Sunday, 17 February 2019

A fountain with no function,
a forgotten synagogue
and a lost Wren church

‘La Maternité’, a charity fountain at Royal Exchange, is a reminder of a forgotten synagogue and three lost London churches (Photograph: Patrick Comerford, 2019)

Patrick Comerford

A fountain without a function, the monument to the memory of Paul Reuter and the Peabody statue in Royal Exchange eventually led me to the story of a lost synagogue in London and of three lost churches, including one designed by Sir Christopher Wren after the Great Fire.

‘La Maternité’ is a charity drinking fountain at Royal Exchange that shows a breast-feeding mother with two children, one at her breast. It is difficult to imagine how this fountain caused controversy when it was erected in 1878-1879.

The inscription on the front of the plinth reads:

Erected 1878 at the expense of John Whittaker Ellis Esq Alderman & William Hartridge Esq Deputy, supplemented by a vote in Wardmote.

The inscription continues just above the basin:

Also by donations from The Drapers Company and the Merchant Taylors Company.

There are two smaller inscriptions. One on the right side of the plinth reads:

J Edmeston – Archt 1878.

The name and date on the back of the sculpture read:

Dalou, 1879.

The marble group was carved in 1877 by the French-born sculptor, Aimé-Jules Dalou (1838-1902), and was erected in 1878. However, it was altered by weathering and was replaced by an inferior copy in bronze in 1897.

The fountain and marble group were erected by the Drapers’ Company and the Merchant Taylors’ Company. A number of sources say the fountain commemorates Alderman William Bartman, but it appears to have been erected without the specific intention of commemorating anyone or anything.

However, the depiction of a breast-feeding mother was controversial at the time. A letter in the Globe, headed ‘An arrangement in milk and water’ and referring to the nearby statue of George Peabody, complained: ‘Do you not think, Sir, that propriety demands that Mr Peabody’s chair should be turned, at least until the delicate operation of lacteal sustentation be concluded, or until the Drapers or Merchant Taylors, to whom the young woman and youngsters belong, provide them with the requisite clothing.’

This collection of the three monuments – the fountain, the Reuter sculpture and the Peabody statue – stand on the site of the church of Saint Benet Fink. The church originally stood on Threadneedle Street, but was later rebuilt on this site by Sir Christopher Wren after an earlier church was destroyed in the Great Fire of London.

Saint Benet’s, Saint Bartholomew by the Exchange and Saint Anthony’s Hospital Chapel, were demolished in 1842-1844 to make way for the third, enlarged Royal Exchange and for widening Royal Exchange Avenue.

The churchyard was acquired by Act of Parliament but had a long history, and a 10th century wheel-headed cross was discovered on the site.

The church of Saint Benet Fink originally stood on Threadneedle Street. The church was rebuilt in 1670-1675 by Sir Christopher Wren in after an earlier church was destroyed in the Great Fire of London in 1666. Cardinal John Henry Newman (1801-1890) was baptised in Saint Benet Fink on 9 April 1801.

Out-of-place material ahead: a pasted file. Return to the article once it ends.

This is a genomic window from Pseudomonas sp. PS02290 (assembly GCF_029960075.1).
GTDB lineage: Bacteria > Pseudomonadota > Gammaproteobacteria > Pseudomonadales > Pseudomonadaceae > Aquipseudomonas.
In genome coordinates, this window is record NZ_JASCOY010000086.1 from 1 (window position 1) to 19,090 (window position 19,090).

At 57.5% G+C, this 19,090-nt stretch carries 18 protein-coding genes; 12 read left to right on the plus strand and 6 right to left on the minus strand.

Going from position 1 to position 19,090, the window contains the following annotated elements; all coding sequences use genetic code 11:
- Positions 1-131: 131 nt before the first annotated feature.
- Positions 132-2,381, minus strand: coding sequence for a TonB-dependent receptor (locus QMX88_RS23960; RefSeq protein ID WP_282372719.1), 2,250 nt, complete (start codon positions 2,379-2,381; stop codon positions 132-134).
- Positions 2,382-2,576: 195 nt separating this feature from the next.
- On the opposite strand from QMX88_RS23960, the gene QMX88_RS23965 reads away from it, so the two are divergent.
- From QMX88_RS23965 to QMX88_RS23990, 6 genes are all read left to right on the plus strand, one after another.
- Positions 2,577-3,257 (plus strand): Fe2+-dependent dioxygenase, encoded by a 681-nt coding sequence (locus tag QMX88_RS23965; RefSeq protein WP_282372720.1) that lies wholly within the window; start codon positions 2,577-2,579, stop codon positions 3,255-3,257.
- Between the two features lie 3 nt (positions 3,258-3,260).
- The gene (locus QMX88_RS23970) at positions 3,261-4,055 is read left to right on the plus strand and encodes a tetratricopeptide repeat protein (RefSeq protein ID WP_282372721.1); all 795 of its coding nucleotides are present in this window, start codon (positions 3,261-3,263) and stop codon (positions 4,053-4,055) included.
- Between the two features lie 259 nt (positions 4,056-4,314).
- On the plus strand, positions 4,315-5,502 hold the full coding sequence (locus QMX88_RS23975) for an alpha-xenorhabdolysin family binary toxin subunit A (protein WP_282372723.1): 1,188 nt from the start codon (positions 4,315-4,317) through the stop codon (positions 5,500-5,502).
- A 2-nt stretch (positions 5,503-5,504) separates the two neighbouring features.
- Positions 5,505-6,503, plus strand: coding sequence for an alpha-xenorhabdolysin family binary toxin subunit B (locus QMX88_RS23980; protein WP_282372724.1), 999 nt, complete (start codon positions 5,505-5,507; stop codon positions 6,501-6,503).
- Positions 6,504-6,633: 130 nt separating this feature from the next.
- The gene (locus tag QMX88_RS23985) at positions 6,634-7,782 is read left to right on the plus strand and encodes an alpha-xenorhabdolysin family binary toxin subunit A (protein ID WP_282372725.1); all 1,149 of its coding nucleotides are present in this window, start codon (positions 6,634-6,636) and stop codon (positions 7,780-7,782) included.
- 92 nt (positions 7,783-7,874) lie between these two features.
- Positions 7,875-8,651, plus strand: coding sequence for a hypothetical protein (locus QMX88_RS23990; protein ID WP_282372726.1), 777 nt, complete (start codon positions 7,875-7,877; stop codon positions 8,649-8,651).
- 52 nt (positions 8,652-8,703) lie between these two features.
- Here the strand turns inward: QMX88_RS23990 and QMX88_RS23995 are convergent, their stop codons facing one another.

Saint Anthony’s Hospital Chapel was first built as a synagogue in 1231 but became a chapel of the French Hospital in 1243. It was destroyed and rebuilt in 1666.

Demolition to make way for commercial expansion was the fate of many City churches in the economic boom of the Victorian era. These three churches were demolished in 1842-1844 to make way for the new, much expanded Royal Exchange built by Sir William Tite in 1841-1844 and for widening Royal Exchange Avenue. At the same time, the churchyard was acquired by Act of Parliament.

Tite’s Royal Exchange was the third on the site, London’s first Exchange was founded by Sir Thomas Gresham in 1566-1570. The original Renaissance-style building replaced after the Great Fire by a building erected in 1667-1671 that was described as ‘the grandest monument of artisan classicism in the City.’

This second exchange burnt down in 1838 and Tite won the competition for the new Exchange. General trading in the building carried on until 1939 and was then replaced by specialist exchanges. The building has a central courtyard area that was designed by Tite as an open space but covered in 1883.

A paved area to the west end of the Royal Exchange has a number of statues: an equestrian statue of Wellington (1844) designed by Chantrey on a plinth; a War Memorial (1919-1920) by Sir Aston Webb with a sculpture by Alfred Drury; a statue in Cornhill of JH Greathead (1993) by James Butler. This area at the junction of Threadneedle Street and Cornhill was re-landscaped in 1985 with low walls, some planting and seating, cast-iron lamps.

Royal Exchange Square, to the east of the Royal Exchange, is a paved pedestrian piazza beside Royal Exchange Buildings (1906-1910) designed by Sir Ernest George & Yeates.

The sculptures and monuments here include the fountain with Dalou’s bronze figure of a nursing mother set on a granite plinth surrounded by planting, as well as Michael Black’s sculpture of Paul Julius Reuter by Michael Black (1976) and WW Story’s seated figure of the philanthropist George Peabody (1795-1869), erected in 1868).

A drinking fountain commemorating the Jubilee of the Metropolitan Drinking Fountain and Cattle Trough Association is at the south end, a copy of one that was stolen and placed here in 1911 but which had originally been where the War Memorial now stands to the west of the Royal Exchange.

This paved area with seating set around flower beds marks the site of the forgotten Wren church.

‘La Maternité’ caused controversy when the breast-feeding mother was unveiled (Photograph: Patrick Comerford, 2019)

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